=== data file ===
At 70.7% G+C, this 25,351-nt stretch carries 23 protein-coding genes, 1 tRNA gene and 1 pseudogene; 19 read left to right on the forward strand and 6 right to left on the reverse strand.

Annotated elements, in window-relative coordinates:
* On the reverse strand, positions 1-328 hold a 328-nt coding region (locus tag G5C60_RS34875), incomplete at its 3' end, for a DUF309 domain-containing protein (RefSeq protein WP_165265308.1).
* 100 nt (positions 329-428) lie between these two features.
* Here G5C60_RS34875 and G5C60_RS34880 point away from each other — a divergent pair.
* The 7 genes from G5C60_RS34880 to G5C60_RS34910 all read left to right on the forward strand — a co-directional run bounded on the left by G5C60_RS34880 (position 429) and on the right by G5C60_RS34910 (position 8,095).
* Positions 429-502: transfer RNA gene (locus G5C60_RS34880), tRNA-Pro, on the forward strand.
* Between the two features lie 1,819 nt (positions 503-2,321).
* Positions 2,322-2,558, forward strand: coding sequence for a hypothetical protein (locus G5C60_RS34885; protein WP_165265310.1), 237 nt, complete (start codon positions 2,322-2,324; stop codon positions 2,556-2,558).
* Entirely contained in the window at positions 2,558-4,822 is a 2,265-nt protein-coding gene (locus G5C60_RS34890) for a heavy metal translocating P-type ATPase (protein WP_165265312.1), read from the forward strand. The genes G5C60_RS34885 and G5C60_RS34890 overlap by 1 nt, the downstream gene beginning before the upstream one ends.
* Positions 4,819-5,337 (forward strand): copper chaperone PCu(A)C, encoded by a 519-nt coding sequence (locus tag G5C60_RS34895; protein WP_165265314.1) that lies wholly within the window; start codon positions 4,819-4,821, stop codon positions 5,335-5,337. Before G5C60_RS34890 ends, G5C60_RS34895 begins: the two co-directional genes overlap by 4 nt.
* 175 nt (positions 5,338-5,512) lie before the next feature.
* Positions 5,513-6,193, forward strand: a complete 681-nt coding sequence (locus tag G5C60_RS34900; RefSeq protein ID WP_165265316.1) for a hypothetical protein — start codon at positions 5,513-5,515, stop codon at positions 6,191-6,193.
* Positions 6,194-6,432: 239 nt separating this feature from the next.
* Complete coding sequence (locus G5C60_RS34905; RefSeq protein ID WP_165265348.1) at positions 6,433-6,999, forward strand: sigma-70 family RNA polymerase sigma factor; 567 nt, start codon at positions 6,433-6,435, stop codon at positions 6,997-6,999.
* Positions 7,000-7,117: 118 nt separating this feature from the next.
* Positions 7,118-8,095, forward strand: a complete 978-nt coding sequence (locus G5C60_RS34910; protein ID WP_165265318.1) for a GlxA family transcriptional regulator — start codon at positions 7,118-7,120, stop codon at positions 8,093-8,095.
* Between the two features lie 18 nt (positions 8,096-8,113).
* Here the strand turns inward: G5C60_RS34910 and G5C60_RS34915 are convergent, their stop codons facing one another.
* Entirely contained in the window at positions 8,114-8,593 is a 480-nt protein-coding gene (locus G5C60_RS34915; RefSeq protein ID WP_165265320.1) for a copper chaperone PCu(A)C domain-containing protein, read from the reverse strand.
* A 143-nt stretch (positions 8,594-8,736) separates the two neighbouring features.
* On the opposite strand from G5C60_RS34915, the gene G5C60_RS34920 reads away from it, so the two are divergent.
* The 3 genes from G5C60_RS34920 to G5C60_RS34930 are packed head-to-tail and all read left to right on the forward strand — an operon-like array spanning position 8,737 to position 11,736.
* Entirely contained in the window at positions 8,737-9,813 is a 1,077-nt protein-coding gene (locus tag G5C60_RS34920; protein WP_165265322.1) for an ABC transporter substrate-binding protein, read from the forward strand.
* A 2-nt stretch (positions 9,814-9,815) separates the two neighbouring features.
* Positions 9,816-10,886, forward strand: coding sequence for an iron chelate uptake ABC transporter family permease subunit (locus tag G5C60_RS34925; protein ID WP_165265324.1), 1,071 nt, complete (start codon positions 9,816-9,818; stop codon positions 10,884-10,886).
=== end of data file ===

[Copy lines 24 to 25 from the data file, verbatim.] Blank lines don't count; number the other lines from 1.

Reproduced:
* Entirely contained in the window at positions 8,737-9,813 is a 1,077-nt protein-coding gene (locus tag G5C60_RS34920; protein WP_165265322.1) for an ABC transporter substrate-binding protein, read from the forward strand.
* A 2-nt stretch (positions 9,814-9,815) separates the two neighbouring features.